Hmm, almost every teacher I know hates the education bill with a fiery passion. I can’t say I know enough about it to make a call. As usual, I would say both sides are right in accordance with their priorities. That’s a nice way of saying absolutely nothing. I definitely have to say that principles is one of the reasons I’ve reserved judgment on Bush. My father is actually quite fond of him for this very reason as well. I find condemnation for the war annoying since that is one of the few situations where I can vividly recall the feeling of the times. It was clearly pro-war. Hind sight is 20/20. I must say, however, I am relieved to see Bush go, not because I didn’t like him (I take no side), but because I am exhausted of Bush bashing. It was never very productive. Well, a farewell and a prayer that Obama will live up to the hype.

  5. 5 Caitlin Lynch January 20, 2009 at 9:53 am

    As you know, I’m a fire-breathing godless feminist atheist liberal, so I completely disagree with your assessment of Bush. But I’m not here to complain or argue with you. I just wanted to say that you’re one of the few people I can disagree with so totally and completely and yet respect and care about. I think it’s the way you say things. You don’t make it personal, and you’re self-aware enough to recognize that others may disagree with you and still have a valid point, but you’re unapologetic and undefensive about your own views. That combination of respect for and acknowledgement of others’ disagreement and confidence in your own opinions is quite admirable. I’ve also noticed that when someone does present an argument you find compelling, you’re able to change your opinion without feeling it affects your pride. Few people can do that. You are who you are and you accept others as they are. That’s why, despite the fact that we disagree on almost everything, I count you as one of my dearest friends. If more people were like you, this country would be less divided and better able to discuss differences in a civilized manner and come to an agreement.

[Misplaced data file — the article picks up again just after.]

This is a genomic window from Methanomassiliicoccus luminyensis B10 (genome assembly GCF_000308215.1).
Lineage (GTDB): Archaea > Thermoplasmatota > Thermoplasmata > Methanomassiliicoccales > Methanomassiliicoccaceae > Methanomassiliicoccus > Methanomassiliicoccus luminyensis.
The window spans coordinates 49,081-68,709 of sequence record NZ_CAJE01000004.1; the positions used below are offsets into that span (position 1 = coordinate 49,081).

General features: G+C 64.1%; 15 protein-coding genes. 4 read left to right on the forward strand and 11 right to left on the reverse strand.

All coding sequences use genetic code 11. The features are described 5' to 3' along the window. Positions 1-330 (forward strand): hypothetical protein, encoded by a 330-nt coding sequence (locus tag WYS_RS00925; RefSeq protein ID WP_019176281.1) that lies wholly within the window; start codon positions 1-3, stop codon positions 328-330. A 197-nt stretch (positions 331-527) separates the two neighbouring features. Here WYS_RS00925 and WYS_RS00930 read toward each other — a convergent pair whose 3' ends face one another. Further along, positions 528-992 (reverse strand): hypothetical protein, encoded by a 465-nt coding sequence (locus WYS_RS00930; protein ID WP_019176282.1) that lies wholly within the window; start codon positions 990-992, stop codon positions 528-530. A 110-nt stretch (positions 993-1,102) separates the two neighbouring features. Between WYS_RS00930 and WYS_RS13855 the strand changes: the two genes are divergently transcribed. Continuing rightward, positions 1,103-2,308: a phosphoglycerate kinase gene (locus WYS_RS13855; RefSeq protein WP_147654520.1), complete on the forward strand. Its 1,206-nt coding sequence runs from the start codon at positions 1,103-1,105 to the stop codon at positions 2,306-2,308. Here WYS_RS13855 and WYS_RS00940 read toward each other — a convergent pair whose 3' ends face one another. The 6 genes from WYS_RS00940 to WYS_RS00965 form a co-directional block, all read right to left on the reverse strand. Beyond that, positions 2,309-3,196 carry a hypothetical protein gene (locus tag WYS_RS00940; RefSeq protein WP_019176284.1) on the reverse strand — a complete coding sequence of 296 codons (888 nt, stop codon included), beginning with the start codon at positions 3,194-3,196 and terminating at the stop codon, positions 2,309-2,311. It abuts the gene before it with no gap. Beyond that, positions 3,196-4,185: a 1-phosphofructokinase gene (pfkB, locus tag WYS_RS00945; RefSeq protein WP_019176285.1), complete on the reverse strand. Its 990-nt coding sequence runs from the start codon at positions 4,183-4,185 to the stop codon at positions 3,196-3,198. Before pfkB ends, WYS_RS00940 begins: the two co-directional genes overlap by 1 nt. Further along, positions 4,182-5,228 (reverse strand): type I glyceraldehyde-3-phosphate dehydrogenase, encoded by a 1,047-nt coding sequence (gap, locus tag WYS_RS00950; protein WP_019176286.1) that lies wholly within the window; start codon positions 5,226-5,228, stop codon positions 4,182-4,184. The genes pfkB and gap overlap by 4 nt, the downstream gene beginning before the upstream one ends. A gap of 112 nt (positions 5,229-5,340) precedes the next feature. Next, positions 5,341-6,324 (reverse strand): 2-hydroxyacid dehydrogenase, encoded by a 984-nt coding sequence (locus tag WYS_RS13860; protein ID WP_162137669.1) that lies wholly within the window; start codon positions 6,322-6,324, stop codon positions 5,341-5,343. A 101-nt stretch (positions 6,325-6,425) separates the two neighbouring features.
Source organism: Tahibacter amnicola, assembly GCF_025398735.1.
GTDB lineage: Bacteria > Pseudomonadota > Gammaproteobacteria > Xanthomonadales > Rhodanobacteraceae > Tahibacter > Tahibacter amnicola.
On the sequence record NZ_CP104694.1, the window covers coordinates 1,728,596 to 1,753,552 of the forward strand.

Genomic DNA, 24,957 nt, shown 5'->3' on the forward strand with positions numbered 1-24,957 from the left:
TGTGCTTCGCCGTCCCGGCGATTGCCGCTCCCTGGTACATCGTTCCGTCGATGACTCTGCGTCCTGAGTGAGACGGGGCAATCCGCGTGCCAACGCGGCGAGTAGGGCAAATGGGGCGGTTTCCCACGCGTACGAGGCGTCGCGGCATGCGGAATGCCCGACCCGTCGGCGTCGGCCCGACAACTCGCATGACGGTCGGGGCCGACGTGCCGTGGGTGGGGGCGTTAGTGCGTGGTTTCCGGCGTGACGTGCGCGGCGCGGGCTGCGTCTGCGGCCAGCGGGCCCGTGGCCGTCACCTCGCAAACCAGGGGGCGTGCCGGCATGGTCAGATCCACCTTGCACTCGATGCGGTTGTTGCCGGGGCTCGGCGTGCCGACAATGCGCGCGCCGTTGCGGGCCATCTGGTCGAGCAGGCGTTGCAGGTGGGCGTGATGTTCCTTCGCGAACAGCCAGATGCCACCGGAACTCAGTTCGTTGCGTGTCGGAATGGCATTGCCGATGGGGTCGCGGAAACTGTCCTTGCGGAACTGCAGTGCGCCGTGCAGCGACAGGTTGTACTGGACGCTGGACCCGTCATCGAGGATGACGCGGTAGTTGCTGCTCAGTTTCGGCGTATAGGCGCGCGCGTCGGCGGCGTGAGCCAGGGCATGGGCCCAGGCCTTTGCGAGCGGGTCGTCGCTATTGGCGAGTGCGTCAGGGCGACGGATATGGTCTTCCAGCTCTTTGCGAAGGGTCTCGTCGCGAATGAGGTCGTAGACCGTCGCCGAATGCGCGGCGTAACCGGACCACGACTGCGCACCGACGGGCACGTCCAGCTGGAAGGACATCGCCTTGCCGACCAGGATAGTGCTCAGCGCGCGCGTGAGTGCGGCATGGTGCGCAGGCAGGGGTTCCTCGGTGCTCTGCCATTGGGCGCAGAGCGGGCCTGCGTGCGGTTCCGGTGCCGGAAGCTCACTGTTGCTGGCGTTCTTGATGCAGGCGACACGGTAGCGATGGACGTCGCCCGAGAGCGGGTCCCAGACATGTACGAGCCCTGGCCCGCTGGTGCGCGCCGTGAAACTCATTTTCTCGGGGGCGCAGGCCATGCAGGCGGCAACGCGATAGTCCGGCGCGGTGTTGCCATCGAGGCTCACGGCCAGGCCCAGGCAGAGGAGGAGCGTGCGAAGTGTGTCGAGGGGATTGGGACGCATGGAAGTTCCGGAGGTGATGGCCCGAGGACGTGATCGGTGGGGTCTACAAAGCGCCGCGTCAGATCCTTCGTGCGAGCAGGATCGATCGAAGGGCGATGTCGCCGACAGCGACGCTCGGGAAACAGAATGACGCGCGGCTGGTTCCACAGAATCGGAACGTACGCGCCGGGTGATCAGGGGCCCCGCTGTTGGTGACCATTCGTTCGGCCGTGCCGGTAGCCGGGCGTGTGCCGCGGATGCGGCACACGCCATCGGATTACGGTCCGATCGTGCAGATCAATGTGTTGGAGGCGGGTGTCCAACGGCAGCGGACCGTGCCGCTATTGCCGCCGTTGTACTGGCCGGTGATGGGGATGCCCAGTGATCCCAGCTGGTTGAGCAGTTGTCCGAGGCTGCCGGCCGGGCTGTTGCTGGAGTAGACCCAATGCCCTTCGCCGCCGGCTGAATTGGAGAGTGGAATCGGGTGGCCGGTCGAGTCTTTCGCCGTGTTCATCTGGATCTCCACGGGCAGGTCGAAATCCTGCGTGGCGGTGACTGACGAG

6. 6 joesas January 20, 2009 at 6:04 pm

    Caitlin,

    I am deeply thankful for your kind words. Agree to disagree and not take politics personally. Those are very words I live by. I think “civility” and “dignity,” as well as “humility” are lacking in political discourse (I’m not at all convinced this is a problem of modern times). I try to take a more understanding, even if stubborn path: I think I’m right, and I’m pretty certain about it, but you’re smart and important, and I could be wrong. I’m glad you see me the way I try to present myself (and the way I actually am). And I’m glad you are the way you are, because we have rather fun debates that go absolutely nowhere.

  7. 7 joesas January 20, 2009 at 6:06 pm

    Chris,

    I am in agreement 100%. Since education has been mentioned by two people, I will eventually write a series of blogs on this, because as you know, it is my pet peeve.

  8. 8 joesas January 20, 2009 at 6:11 pm

    Joseph,

    I shall discuss education on some other post, but needless to say, having teachers dictate education policy is like having associates run a law firm: it’s upside down and inside out. It’s insanity at an apex, and only proves the first real step to improving education is imploding the teacher’s union. I want to be a teacher just so I can go to these union meetings and say, “All of you are idiots.”

    The thing with the war is, as you said, most Americans supported it. That’s why I think his biggest mistake is “Mission: Accomplished” banner, not going to war. It gave the impression the war was over. People had a right to demand why we were still there if the mission was over. Bush should have realized Japan was occupied for 10 years after WWII, and there are still troops there. War is a long, painful process.

    As for the end of the presidency just for the sake of ending the bashing, I hear ya and I agree with ya, but I already miss him greatly.

  9. 9 Joseph Lee January 20, 2009 at 7:05 pm

    Yes, my brother is in Teach For America and he hates the teacher union. With a passion.

  10. 10 joesas January 20, 2009 at 7:21 pm

    Joseph,

    LOL. Is he in the union?

  11. 11 Joseph Lee January 30, 2009 at 3:19 pm

    I think he has to be.